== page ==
Resident Ms. Taylor of the Lower Ninth Ward has her home back thanks to Make It Right, the foundation created by actor Brad Pitt – and for that she is grateful. But sitting in her home directly across the street from the portion of the levee that broke in 2005, she feels almost as though she is living on a remote Midwestern homestead, not the middle of the Big Easy. The house sits amid silent plots of untamed grass.

"It's hard to have faith in politicians here," says Taylor. "I have no neighbors. My kids have no kids to play with. You can't even get the city to cut the grass."

It's now Landrieu's job to cut the grass, find neighbors, and rejuvenate the Lower Ninth. In short, he has to win the hearts and minds of residents like Taylor.

Says John Frye, a Bourbon Street Lucky Dog vendor, "[Landrieu's] got a big mess to clean up."

The mayor started by targeting a New Orleans staple: corruption. Landrieu slashed the salaries of city council members, oversaw the auditing of the city's budget, created stricter rules for use of city-owned vehicles, and redrafted the system for dealing with outside contractors. He also announced 138 projects to upgrade fire departments, libraries, recreation centers, and health clinics.

Moreover, he's named a reform-minded police chief, and he says he is investigating how and when governance of the city's public schools should be transferred back to local officials. State officials have run the school system since Katrina, with students showing dramatic improvement.

But his grander plans involve hopes of broadly recasting New Orleans' economy. And he is blunt about what needs to happen to make that a reality: better schools and lower crime.

"Everybody comes down and says, 'I love the people, it's real, there's nothing false about that place … but the crime is high, the schools are no good, and you can't make a living,' " he says. "No matter how many tax incentives I give away, if the city's not safe and the city doesn't produce smart people that can [fill] the jobs, I could give them away and [businesses] still wouldn't come."

Like many before him, Landrieu is counting on New Orleans' bedrock bohemian ways and unique character as a magnet. But he also wants to branch out.

He envisions New Orleans becoming a center of film and digital media production, a leader in biomedical research and technology, and – using the Gulf oil spill as a catalyst – a clean and renewable energy research hub for the oil and gas industry.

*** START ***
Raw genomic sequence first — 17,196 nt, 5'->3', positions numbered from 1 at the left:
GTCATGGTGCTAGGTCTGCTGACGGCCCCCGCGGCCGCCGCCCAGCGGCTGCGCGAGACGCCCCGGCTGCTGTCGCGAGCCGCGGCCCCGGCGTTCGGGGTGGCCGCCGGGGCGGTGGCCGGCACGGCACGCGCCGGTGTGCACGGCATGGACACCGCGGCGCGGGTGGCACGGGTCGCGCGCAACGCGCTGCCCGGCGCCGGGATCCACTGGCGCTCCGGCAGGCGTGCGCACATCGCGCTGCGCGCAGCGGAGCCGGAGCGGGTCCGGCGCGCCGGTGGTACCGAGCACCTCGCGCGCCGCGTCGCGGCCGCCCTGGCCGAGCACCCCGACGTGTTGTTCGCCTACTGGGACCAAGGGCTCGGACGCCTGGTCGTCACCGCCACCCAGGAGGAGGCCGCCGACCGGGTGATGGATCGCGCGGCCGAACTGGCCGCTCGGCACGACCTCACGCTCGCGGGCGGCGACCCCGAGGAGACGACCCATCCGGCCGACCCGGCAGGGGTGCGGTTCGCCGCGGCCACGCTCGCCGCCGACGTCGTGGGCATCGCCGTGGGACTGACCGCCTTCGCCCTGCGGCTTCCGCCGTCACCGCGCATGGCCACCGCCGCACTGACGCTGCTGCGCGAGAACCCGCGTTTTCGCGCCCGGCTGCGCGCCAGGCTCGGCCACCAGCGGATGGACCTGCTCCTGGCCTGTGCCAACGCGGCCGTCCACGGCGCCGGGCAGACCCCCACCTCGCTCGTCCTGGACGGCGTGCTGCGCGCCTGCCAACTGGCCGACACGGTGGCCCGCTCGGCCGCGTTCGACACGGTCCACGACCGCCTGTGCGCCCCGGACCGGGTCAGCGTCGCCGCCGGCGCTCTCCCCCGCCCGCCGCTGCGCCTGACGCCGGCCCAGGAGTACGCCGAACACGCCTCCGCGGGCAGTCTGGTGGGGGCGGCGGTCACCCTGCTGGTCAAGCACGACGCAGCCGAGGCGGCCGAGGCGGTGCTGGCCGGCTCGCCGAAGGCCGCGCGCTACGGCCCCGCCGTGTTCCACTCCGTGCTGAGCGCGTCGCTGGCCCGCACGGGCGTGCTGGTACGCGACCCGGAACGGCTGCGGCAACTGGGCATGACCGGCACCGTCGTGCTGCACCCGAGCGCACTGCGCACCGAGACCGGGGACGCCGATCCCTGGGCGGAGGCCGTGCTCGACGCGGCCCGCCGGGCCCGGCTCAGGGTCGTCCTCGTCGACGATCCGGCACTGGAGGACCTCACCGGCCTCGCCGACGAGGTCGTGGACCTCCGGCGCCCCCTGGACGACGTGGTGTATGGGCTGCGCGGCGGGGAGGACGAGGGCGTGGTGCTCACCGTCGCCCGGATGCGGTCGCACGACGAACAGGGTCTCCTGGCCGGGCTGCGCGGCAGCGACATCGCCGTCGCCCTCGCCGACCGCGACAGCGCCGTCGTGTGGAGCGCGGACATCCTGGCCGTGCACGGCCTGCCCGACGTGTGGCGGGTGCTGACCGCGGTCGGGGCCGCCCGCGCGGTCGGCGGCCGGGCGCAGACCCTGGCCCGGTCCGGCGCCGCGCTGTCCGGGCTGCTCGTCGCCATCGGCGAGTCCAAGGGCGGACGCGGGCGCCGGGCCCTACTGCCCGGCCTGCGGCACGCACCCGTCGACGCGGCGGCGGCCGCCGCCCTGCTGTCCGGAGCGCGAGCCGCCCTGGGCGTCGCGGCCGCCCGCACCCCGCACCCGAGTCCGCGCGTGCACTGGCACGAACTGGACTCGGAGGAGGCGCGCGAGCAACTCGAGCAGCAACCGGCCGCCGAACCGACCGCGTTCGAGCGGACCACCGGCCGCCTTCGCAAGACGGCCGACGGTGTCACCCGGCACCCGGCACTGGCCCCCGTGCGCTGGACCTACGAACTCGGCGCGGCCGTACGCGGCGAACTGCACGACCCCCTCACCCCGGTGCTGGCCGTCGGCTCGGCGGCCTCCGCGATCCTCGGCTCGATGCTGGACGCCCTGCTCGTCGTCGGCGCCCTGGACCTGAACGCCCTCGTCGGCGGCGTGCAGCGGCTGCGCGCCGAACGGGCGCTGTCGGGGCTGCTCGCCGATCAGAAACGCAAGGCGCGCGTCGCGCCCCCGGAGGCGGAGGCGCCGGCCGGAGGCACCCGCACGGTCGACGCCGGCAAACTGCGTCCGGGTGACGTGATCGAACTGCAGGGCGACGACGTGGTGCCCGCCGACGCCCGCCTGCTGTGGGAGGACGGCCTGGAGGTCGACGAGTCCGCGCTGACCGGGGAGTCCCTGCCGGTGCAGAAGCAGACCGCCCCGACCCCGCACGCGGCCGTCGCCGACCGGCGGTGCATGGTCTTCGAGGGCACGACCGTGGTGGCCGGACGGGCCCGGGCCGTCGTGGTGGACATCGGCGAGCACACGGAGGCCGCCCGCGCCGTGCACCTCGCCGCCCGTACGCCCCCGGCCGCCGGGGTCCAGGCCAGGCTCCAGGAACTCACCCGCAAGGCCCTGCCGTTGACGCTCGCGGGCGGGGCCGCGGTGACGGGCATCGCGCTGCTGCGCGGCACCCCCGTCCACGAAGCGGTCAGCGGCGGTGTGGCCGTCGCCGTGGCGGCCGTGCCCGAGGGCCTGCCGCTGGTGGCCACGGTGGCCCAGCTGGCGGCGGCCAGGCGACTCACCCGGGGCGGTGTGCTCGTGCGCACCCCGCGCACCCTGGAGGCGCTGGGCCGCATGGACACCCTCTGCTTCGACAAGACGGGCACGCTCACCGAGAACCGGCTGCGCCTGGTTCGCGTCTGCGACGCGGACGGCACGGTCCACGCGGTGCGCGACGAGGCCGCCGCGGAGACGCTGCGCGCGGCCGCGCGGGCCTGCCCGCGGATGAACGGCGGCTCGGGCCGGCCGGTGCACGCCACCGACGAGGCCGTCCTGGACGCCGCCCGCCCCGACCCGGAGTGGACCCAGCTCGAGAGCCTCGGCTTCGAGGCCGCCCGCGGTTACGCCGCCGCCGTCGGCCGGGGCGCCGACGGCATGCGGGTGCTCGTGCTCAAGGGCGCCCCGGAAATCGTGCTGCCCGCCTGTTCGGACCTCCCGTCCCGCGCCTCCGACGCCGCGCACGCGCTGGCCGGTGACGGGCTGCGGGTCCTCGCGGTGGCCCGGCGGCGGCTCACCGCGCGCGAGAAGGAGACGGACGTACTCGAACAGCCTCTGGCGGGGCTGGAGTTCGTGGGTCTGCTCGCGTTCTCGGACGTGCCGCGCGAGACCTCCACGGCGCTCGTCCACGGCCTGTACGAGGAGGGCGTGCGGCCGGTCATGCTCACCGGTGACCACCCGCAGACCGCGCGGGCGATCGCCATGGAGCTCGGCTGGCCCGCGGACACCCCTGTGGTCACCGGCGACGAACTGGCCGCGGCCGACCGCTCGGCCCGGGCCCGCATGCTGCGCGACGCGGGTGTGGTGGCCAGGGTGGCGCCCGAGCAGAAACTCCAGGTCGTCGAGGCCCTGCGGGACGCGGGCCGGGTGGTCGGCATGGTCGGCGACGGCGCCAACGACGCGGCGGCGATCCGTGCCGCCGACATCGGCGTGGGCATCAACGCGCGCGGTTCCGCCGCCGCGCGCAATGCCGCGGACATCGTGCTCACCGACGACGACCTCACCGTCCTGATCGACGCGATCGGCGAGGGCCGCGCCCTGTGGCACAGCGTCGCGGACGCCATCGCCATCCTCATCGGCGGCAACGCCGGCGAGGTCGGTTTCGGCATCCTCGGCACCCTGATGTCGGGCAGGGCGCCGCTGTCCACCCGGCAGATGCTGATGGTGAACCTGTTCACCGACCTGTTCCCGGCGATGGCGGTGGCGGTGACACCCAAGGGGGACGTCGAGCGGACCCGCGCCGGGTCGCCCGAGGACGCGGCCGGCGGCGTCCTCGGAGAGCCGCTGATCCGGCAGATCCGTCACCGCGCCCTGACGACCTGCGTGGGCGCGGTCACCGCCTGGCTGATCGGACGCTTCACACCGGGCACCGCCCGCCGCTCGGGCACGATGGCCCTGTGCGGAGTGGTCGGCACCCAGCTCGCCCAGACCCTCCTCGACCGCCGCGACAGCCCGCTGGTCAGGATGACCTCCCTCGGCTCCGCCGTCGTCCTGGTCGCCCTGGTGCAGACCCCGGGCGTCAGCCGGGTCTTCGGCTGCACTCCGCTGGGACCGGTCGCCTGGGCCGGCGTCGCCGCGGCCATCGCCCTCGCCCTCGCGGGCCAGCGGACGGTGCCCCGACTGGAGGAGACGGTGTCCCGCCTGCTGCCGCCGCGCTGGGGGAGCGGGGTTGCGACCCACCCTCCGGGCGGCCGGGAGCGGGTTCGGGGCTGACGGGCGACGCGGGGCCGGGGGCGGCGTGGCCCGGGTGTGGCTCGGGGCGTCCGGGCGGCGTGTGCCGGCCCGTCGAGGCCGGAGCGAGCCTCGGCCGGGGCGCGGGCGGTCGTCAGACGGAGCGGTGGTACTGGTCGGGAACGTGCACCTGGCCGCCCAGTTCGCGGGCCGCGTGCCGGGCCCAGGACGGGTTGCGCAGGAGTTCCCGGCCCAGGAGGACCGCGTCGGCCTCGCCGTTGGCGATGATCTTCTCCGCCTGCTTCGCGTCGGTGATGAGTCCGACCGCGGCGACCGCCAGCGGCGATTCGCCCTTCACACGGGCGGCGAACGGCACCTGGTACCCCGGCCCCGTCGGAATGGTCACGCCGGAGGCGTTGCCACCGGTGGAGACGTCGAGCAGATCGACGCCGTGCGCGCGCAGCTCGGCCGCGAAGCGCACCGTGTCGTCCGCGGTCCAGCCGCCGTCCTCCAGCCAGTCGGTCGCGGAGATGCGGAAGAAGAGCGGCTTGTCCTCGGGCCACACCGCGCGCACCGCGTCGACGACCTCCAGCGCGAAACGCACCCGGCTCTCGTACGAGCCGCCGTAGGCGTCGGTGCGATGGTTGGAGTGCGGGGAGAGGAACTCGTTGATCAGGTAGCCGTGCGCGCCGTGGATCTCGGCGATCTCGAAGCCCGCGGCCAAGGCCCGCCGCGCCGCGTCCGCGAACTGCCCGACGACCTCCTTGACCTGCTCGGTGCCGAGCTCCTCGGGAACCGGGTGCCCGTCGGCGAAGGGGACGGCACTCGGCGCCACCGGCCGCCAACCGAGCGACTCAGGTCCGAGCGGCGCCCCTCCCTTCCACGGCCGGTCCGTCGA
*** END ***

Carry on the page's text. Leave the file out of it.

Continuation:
"Wouldn't it be a great story of resurrection and redemption if BP, rather than being forced to do everything, decided that it really wanted to change its behavior and become the model for clean energy in the world and move their [US] headquarters from Houston to New Orleans?" he asks.

The mayor's desire to diversify the New Orleans economy through knowledge-based industries is right on target, says Amy Liu, deputy director of the Metropolitan Policy Program at Brookings.

The city's entrepreneurial culture has "skyrocketed since Katrina" and remains its primary strength, says Ms. Liu.

"Most of the new business start-ups [since Katrina] were by individuals in the construction and tourism and hospitality sectors, but it doesn't mean there isn't the capacity to start businesses in other sectors," she says.

For the time being, Landrieu is operating on goodwill. His father, who was mayor between 1970 and 1978, was well regarded as a progressive by rich and poor, black and white.

But in the long run, his political connections to the Washington establishment through his sister, Sen. Mary Landrieu (D) of Louisiana, might prove more important.

For example, a 2009 report by the National Academy of Engineering and the National Research Council suggests that the US Army Corps of Engineers' $15 billion, 100-year flood- protection plan, due for completion in 2012, is not guaranteed to stand firm against Category 5 hurricanes.

Landrieu says he is "not comfortable" with that assessment and suggests that President Obama will need to intervene.

IN PICTURES - Hurricane Katrina: 5 years later